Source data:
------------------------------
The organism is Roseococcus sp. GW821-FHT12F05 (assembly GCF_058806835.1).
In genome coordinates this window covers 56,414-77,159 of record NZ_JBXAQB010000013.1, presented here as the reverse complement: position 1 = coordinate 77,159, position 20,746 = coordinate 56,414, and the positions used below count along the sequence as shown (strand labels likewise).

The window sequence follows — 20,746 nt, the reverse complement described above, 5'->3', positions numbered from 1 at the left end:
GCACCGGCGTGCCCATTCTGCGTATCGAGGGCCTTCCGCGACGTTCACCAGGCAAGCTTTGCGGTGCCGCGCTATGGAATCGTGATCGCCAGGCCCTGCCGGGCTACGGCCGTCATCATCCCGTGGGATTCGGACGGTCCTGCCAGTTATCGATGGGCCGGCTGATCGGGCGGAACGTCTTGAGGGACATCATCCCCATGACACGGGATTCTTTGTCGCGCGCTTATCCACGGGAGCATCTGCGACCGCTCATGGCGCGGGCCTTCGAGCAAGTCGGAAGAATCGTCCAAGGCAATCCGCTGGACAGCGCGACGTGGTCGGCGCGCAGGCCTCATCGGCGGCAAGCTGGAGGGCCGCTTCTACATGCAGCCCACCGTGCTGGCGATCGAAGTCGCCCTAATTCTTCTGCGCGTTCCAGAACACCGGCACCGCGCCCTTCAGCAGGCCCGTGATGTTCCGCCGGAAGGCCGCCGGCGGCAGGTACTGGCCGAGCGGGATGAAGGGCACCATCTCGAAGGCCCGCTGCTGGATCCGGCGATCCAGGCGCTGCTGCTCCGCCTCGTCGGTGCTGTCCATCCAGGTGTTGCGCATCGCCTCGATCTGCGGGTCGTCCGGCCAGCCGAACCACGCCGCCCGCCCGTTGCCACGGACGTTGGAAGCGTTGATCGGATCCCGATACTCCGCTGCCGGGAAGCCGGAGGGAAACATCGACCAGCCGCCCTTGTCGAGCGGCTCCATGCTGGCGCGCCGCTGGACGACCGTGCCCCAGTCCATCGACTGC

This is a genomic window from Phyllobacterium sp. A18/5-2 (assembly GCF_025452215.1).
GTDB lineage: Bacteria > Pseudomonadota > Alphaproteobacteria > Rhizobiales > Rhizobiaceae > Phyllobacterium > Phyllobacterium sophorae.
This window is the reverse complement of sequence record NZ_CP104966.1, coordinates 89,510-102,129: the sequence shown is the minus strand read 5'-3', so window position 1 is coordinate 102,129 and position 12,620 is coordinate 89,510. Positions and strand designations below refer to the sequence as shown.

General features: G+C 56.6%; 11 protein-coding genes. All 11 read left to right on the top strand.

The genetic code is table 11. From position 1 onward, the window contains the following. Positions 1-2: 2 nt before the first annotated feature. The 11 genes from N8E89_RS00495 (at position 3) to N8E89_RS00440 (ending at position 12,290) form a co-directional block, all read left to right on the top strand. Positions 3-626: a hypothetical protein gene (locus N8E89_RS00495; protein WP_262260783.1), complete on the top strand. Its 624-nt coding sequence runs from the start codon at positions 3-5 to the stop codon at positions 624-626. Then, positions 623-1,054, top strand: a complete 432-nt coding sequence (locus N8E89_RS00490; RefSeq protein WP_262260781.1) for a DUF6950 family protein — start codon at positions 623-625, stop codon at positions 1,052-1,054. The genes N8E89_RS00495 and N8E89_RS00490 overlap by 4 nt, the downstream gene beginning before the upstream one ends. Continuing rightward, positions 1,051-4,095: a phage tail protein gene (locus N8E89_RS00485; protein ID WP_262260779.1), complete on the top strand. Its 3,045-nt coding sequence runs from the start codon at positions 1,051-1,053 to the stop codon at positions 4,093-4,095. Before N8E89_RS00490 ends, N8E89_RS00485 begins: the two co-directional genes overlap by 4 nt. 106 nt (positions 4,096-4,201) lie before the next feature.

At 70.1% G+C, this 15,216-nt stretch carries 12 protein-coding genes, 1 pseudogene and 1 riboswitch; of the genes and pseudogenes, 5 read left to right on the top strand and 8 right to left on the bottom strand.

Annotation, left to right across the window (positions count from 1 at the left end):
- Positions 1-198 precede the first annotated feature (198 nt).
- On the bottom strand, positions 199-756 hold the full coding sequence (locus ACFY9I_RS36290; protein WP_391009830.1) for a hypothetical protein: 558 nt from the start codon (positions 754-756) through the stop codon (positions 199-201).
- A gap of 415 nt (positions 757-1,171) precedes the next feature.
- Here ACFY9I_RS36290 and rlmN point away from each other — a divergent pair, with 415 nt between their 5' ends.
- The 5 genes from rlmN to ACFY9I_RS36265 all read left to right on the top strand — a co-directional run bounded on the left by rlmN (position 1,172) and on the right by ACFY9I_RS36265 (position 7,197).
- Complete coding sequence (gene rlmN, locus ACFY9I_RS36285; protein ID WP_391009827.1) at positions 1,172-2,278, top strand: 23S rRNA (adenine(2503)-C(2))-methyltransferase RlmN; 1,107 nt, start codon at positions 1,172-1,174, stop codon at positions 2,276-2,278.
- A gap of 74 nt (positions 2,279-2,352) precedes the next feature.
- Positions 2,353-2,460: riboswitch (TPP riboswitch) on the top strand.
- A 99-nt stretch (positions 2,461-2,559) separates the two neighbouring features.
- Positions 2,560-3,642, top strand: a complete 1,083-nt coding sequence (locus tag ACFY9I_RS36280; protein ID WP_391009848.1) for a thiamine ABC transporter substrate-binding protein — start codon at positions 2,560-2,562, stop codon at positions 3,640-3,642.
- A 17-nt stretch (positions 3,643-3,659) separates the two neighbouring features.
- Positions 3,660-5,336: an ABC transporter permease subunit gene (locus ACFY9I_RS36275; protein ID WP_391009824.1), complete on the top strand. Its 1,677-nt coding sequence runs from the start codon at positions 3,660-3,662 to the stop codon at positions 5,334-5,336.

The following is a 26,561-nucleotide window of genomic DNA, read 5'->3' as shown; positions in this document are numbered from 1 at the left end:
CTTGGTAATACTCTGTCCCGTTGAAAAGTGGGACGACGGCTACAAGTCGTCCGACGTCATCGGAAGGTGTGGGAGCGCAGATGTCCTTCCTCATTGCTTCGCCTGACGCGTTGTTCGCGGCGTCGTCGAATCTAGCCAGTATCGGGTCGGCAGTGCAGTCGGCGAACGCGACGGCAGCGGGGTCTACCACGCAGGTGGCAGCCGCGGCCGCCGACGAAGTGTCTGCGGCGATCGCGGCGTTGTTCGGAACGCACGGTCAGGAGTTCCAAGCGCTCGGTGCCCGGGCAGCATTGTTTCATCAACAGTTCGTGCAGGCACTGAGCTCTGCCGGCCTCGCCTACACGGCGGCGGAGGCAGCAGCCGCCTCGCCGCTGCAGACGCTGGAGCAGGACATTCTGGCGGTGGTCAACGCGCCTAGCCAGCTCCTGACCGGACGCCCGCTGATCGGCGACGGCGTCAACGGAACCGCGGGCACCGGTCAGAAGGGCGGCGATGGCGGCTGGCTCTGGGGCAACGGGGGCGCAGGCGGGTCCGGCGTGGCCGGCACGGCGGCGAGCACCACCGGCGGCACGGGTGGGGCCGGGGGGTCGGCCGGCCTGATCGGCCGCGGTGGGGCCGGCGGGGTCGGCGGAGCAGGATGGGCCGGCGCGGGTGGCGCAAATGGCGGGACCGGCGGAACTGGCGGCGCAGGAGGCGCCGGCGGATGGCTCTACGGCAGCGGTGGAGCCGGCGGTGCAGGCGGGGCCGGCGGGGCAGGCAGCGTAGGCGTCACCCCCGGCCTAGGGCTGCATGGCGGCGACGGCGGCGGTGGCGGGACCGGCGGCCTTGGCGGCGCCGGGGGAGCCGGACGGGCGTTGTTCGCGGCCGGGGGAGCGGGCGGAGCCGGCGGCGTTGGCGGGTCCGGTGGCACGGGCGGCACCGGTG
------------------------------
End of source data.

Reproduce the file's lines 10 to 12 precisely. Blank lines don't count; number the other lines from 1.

At 70.1% G+C, this 15,216-nt stretch carries 12 protein-coding genes, 1 pseudogene and 1 riboswitch; of the genes and pseudogenes, 5 read left to right on the top strand and 8 right to left on the bottom strand.

Annotation, left to right across the window (positions count from 1 at the left end):
- Positions 1-198 precede the first annotated feature (198 nt).